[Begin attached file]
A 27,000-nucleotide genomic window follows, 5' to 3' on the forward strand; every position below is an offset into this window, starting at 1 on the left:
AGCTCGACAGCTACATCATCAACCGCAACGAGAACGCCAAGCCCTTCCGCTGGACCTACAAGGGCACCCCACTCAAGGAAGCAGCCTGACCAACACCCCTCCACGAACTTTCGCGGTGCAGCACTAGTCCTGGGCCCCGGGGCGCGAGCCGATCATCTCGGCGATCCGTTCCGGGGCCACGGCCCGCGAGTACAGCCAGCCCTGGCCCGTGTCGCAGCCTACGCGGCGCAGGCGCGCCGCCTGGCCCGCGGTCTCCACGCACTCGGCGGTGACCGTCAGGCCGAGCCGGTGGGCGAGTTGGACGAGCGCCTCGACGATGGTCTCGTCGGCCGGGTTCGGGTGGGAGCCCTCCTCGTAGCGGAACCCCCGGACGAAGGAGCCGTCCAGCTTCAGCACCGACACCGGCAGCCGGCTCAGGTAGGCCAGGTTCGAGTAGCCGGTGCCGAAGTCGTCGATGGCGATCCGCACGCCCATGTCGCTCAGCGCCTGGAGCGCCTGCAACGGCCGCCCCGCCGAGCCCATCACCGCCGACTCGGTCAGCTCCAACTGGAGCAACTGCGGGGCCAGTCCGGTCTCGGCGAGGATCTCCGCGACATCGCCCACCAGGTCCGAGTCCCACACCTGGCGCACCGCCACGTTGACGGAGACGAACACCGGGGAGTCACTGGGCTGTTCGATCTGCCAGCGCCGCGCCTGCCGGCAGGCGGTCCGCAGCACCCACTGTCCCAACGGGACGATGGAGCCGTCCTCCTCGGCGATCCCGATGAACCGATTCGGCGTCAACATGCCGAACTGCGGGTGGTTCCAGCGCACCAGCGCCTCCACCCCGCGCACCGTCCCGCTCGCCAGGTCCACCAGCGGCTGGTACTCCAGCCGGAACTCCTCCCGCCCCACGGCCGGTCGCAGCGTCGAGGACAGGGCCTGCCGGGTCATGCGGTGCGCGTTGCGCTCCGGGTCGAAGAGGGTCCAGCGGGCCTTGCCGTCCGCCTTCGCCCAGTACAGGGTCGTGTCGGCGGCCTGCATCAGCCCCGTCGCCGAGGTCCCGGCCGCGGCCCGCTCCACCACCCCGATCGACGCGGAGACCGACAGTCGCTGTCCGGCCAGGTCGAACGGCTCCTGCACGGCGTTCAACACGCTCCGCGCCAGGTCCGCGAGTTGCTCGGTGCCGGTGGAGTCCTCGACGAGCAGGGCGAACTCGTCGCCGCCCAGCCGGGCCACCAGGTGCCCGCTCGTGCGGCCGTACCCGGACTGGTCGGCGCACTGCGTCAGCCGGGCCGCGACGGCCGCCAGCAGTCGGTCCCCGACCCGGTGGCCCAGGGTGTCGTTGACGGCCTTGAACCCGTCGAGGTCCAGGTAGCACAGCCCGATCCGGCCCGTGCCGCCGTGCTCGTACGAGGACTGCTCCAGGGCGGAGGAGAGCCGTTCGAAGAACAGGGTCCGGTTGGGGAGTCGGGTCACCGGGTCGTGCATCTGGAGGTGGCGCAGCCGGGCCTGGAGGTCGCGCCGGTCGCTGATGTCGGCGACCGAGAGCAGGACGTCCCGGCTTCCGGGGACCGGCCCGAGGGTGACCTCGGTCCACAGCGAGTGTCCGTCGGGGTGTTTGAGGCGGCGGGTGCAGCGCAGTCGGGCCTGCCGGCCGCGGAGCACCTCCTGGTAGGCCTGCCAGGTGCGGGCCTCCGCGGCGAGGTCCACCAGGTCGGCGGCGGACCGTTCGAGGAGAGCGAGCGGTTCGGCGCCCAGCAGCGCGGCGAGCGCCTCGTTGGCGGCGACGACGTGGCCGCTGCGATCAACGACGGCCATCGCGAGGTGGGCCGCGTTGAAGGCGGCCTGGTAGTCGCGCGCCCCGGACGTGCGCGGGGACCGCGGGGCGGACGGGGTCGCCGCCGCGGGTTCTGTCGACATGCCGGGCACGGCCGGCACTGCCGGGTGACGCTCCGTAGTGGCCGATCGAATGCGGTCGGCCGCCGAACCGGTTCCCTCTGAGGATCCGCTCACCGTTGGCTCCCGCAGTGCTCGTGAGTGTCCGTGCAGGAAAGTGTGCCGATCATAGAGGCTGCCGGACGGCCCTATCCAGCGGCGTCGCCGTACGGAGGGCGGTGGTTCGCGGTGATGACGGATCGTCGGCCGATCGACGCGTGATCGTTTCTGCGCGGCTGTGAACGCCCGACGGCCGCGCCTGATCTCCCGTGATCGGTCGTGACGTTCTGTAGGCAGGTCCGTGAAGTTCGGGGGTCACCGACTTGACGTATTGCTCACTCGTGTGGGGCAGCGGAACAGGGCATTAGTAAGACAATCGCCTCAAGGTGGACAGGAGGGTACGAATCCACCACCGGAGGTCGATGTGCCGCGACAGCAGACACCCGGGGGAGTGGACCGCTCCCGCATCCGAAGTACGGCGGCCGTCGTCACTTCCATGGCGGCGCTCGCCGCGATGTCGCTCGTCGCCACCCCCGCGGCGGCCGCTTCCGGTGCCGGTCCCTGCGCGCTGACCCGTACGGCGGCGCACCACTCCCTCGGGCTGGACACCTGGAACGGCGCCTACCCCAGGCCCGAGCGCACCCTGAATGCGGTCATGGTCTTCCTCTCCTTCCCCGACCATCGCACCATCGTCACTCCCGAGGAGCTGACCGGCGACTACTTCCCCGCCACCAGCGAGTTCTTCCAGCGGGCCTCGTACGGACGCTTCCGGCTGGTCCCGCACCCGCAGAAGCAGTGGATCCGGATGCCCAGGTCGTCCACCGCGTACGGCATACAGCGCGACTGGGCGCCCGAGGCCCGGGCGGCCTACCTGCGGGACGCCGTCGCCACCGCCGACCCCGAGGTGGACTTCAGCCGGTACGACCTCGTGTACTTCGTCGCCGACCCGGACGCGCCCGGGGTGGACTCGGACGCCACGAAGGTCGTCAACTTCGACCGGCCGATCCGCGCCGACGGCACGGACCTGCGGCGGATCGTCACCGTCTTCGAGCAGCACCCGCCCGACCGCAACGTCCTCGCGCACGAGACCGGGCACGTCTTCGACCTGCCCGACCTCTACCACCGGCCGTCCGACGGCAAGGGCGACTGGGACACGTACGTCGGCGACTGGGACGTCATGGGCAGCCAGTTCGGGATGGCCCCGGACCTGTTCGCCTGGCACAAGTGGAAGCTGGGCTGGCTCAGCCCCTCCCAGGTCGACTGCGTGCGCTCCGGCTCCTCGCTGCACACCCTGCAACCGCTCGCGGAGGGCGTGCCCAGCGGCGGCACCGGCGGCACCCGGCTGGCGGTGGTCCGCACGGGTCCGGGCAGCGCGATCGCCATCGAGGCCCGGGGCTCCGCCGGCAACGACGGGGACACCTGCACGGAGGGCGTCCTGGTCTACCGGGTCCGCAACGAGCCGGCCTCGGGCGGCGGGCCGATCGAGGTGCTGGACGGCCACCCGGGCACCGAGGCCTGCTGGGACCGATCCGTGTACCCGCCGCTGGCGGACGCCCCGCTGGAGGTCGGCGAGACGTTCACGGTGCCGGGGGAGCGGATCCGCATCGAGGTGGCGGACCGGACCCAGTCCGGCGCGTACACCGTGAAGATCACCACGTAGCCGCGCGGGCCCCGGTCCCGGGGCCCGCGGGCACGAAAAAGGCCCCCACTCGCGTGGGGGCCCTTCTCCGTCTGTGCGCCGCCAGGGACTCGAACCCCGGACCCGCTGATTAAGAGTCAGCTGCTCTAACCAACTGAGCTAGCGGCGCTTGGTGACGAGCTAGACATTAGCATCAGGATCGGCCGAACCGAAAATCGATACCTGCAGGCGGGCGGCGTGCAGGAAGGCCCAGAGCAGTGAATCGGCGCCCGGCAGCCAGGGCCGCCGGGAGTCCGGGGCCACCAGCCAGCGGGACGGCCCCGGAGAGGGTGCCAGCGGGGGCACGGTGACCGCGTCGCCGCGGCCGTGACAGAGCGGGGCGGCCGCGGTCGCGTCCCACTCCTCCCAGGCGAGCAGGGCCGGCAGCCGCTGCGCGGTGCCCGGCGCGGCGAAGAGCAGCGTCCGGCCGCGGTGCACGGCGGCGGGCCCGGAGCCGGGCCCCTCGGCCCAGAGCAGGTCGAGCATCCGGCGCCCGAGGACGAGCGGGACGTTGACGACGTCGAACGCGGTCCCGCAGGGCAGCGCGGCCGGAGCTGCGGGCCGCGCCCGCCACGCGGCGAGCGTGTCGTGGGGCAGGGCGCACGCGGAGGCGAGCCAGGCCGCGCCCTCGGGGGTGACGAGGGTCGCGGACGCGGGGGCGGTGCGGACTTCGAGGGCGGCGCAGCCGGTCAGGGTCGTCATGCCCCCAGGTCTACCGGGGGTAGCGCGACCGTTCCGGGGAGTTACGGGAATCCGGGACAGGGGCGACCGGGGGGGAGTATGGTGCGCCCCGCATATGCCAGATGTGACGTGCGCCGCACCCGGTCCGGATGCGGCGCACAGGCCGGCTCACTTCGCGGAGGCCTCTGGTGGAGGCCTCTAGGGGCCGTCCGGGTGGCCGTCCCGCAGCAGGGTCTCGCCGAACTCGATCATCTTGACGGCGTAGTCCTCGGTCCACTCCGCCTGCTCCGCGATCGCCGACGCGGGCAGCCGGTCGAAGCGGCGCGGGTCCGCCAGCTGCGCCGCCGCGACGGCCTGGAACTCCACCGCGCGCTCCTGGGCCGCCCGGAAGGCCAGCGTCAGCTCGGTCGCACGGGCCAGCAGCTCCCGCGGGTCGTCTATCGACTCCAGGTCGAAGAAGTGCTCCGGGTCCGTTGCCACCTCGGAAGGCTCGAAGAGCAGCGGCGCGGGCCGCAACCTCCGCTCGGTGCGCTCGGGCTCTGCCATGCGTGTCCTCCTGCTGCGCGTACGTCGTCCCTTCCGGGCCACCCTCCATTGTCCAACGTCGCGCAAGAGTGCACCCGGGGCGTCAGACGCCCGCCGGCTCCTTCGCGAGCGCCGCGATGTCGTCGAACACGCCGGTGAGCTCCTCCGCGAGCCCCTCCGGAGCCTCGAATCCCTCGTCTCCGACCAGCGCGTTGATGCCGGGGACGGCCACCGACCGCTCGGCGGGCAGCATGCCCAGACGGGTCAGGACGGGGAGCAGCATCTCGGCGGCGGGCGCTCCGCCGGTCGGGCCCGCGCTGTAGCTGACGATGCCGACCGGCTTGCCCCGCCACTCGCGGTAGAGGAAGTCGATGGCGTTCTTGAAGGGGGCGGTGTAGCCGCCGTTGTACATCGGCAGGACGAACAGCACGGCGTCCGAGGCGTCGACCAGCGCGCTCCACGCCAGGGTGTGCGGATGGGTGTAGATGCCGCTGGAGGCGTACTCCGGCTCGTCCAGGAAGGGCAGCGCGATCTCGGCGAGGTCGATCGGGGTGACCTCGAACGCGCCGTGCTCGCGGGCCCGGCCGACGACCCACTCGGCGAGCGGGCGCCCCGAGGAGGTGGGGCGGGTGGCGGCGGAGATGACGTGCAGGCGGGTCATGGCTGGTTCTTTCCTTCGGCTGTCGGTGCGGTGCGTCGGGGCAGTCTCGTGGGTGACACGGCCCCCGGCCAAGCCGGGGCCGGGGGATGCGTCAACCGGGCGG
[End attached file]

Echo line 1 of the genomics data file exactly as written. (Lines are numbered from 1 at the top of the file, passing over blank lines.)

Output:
A 27,000-nucleotide genomic window follows, 5' to 3' on the forward strand; every position below is an offset into this window, starting at 1 on the left: